Earlier last month in February, a bipartisan group of Senators introduced the Good Samaritan Remediation of Abandoned Hardrock Mines Act, which has significant implications for clean watersheds throughout the country. Mining law in the United States is a complicated and rather outdated collection of laws. This piece of legislation provides a crucial liability carveout for well-intentioned entities to clean up the tens of thousands of abandoned hardrock mines in the United States.

Hardrock mining pollution is a serious problem in our country from coast to coast due to a long history of harmful mining activities with weak laws. “The EPA estimates that 40 percent of western headwater streams are polluted by drainage from abandoned hardrock mines. These are not large-scale Superfund sites,” Chris Wood writes in a recent TU blog.

Senators Martin Heinrich (D-NM) and Jim Risch (R-ID) introduced the bill, S. 3571, to address these sources of legacy pollution and leverage public and private partnerships eager to do the restoration work. Without this legislation, the ‘good samaritans,” groups like Trout Unlimited and Backcountry Hunters and Anglers, state agencies, or even local governments could be on the hook for all of the existing pollutants, and possible future impacts, from a mine the second that entity takes responsibility. So, an organization that is volunteering to clean up watersheds and reclaim abandoned mine could become liable for millions of dollars in damages in the event of an accident or unforeseen outcome.

Additionally, Senators Michael Bennet (D-CO), Steve Daines (R-MT), Jon Tester (D-MT), Mike Crapo (R-ID), Ben Ray Lujan (D-NM), and John Barrasso (R-WY) were original cosponsors on the Good Samaritan Remediation of abandoned Hardrock Mines Act. The bill now has 13 sponsors–more than previous Good Samaritan pieces of legislation.

“Abandoned mines across the West are leaking toxic metals that threaten our land, water, fish and wildlife—and the communities that depend on them,” said Senator Heinrich. “I’m proud to introduce this bipartisan legislation with Senator Risch to create a path for Good Samaritan groups to clean up these sites and create good-paying jobs in New Mexico and across the country.”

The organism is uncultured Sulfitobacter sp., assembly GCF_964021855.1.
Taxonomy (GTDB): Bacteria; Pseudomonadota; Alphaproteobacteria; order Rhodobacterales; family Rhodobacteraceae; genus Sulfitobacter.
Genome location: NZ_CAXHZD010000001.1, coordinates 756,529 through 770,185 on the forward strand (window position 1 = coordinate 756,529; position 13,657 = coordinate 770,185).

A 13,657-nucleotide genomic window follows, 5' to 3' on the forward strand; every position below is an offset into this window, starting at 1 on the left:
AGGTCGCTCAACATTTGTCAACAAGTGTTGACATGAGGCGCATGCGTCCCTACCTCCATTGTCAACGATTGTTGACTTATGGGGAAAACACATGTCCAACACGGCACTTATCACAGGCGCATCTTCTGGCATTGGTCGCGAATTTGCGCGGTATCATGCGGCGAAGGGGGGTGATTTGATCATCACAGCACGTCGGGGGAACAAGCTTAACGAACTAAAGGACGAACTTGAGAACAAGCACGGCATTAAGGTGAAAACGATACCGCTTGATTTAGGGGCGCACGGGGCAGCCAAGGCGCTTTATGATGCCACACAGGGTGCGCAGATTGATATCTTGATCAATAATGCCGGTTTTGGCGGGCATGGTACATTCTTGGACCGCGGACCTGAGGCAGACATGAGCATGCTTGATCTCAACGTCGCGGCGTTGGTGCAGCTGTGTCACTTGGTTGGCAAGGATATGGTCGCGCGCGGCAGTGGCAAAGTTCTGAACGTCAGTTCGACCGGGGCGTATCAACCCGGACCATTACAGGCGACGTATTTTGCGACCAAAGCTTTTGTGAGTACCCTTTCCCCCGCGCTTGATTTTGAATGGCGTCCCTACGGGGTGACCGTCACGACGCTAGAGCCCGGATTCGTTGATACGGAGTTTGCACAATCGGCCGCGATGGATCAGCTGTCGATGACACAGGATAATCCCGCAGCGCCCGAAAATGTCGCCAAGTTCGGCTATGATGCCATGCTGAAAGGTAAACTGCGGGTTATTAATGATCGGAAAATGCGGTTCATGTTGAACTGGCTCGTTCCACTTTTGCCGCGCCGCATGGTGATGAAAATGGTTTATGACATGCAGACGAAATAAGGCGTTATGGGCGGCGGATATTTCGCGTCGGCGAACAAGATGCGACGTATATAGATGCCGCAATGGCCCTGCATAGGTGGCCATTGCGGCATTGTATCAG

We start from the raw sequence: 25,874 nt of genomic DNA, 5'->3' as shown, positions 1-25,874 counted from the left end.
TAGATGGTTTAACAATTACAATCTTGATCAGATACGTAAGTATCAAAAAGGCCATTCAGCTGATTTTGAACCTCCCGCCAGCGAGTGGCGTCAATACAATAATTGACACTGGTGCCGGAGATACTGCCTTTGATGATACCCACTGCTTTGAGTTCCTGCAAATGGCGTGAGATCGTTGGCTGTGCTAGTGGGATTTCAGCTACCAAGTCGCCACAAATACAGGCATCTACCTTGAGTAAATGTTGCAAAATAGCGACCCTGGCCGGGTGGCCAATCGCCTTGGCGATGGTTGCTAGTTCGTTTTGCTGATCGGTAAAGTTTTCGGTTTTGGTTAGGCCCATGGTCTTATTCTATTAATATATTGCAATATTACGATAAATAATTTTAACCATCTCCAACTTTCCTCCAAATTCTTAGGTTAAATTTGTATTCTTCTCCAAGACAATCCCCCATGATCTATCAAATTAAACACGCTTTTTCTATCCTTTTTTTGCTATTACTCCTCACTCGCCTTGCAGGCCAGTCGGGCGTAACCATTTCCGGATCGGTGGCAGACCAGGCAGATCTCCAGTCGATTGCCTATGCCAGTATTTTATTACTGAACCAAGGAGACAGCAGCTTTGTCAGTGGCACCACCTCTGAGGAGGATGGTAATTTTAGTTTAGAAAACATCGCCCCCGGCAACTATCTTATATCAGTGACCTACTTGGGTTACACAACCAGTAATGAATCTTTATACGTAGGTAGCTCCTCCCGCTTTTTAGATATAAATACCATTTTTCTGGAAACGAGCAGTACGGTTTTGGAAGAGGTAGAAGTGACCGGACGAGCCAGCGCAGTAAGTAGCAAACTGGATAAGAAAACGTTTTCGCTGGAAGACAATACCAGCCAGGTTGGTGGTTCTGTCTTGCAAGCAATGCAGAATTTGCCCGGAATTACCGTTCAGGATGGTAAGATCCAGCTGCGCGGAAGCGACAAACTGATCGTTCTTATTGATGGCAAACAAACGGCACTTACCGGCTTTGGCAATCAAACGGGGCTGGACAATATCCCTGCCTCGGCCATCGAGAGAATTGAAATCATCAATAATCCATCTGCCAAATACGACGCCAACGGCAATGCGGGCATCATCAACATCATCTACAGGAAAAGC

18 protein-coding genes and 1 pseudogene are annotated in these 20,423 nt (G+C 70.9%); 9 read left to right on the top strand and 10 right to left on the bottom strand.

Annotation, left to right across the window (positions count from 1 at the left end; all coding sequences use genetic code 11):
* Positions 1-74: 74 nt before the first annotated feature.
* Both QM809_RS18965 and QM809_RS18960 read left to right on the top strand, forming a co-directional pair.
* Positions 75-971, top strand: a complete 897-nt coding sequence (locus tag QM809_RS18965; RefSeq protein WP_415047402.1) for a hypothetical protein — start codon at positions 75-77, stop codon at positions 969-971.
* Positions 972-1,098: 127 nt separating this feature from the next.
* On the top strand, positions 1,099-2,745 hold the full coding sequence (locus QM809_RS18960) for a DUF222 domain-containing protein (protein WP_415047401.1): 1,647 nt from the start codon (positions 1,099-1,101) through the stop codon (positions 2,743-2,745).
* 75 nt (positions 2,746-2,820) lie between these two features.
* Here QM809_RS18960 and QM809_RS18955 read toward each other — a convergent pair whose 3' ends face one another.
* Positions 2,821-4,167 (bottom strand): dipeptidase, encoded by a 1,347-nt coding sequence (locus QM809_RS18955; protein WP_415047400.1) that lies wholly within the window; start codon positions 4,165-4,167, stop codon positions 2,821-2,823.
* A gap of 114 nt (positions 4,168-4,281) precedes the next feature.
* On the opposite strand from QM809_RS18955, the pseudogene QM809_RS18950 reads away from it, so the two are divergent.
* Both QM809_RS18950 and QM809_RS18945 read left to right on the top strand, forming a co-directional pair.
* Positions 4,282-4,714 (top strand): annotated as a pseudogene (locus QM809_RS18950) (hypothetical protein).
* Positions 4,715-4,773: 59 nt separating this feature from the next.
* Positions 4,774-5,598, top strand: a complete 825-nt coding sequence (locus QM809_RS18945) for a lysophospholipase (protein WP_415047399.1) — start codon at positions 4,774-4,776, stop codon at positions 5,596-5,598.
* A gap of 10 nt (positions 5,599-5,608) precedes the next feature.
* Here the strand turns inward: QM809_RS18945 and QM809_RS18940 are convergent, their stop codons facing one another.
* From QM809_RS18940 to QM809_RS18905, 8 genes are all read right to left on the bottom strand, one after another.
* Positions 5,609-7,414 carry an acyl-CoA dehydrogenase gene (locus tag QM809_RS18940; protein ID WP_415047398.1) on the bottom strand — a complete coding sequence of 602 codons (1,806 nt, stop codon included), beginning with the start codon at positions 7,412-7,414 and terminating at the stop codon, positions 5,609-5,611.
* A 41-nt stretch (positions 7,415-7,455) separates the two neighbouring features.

Senator Risch added, “There’s real motivation among the mining industry and conservation community to remedy the environmental challenges created by long-abandoned mines. Unfortunately, meaningful action has been heavily discouraged due to the significant liability risk.”

Should this bill become law, volunteering reclamation entities would be able to further leverage the increased investment in the Abandoned Mine Reclamation Fund program through the Bipartisan Infrastructure Package.

The Good Samaritan Remediation and Abandoned Hardrock Mines Act would be immediately positive in many western communities. “The legislation introduced today would not only secure the future of critical Western water resources,” Backcountry Hunters and Anglers President and CEO Land Tawney said. “It also would improve habitat for fish and wildlife – all while generating new jobs and establishing a new benchmark for the stewardship of our public lands and waters.” In addition to addressing the Good Samaritan liability issue, this legislation would authorize and fund 15 pilot projects for Good Samaritan remediation projects at abandoned hardrock mines that meet certain criteria.

23 JUL 2015: Acid mine drainage from abandoned mines is contaminating our clean water in the San Juan Mountains.

“Passage of the Good Samaritan legislation will allow us and our partners to address mines that leak orange water,” writes Chris Wood, “and it will help us expand our abandoned mine clean-up work onto private lands that are important for trout and salmon, provide people with drinking water supplies, and offer places where kids can ride their bikes without fear of getting sick.”

If you want to learn more about the bill and how to encourage lawmakers to support the legislation, check out this TU action page.

Photos by Josh Duplechian.

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